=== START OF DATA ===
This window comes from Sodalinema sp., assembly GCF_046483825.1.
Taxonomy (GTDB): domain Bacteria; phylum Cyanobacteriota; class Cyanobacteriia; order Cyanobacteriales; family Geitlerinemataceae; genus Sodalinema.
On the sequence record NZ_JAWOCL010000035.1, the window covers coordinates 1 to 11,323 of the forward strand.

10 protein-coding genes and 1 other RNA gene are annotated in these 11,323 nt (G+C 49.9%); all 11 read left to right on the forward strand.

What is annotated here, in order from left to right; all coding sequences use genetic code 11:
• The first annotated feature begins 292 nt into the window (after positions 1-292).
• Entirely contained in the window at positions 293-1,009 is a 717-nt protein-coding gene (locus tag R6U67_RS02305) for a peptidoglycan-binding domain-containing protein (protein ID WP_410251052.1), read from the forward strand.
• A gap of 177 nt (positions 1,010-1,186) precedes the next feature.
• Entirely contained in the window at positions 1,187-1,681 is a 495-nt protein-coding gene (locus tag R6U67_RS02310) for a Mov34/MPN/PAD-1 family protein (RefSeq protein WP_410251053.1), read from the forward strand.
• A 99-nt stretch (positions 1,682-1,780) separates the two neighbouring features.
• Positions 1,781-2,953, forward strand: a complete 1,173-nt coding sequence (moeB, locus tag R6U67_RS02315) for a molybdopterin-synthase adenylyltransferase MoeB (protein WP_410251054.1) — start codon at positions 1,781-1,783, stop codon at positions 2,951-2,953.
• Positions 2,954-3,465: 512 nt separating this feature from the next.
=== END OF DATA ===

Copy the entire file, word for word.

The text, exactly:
This window comes from Sodalinema sp., assembly GCF_046483825.1.
Taxonomy (GTDB): domain Bacteria; phylum Cyanobacteriota; class Cyanobacteriia; order Cyanobacteriales; family Geitlerinemataceae; genus Sodalinema.
On the sequence record NZ_JAWOCL010000035.1, the window covers coordinates 1 to 11,323 of the forward strand.

10 protein-coding genes and 1 other RNA gene are annotated in these 11,323 nt (G+C 49.9%); all 11 read left to right on the forward strand.

What is annotated here, in order from left to right; all coding sequences use genetic code 11:
• The first annotated feature begins 292 nt into the window (after positions 1-292).
• Entirely contained in the window at positions 293-1,009 is a 717-nt protein-coding gene (locus tag R6U67_RS02305) for a peptidoglycan-binding domain-containing protein (protein ID WP_410251052.1), read from the forward strand.
• A gap of 177 nt (positions 1,010-1,186) precedes the next feature.
• Entirely contained in the window at positions 1,187-1,681 is a 495-nt protein-coding gene (locus tag R6U67_RS02310) for a Mov34/MPN/PAD-1 family protein (RefSeq protein WP_410251053.1), read from the forward strand.
• A 99-nt stretch (positions 1,682-1,780) separates the two neighbouring features.
• Positions 1,781-2,953, forward strand: a complete 1,173-nt coding sequence (moeB, locus tag R6U67_RS02315) for a molybdopterin-synthase adenylyltransferase MoeB (protein WP_410251054.1) — start codon at positions 1,781-1,783, stop codon at positions 2,951-2,953.
• Positions 2,954-3,465: 512 nt separating this feature from the next.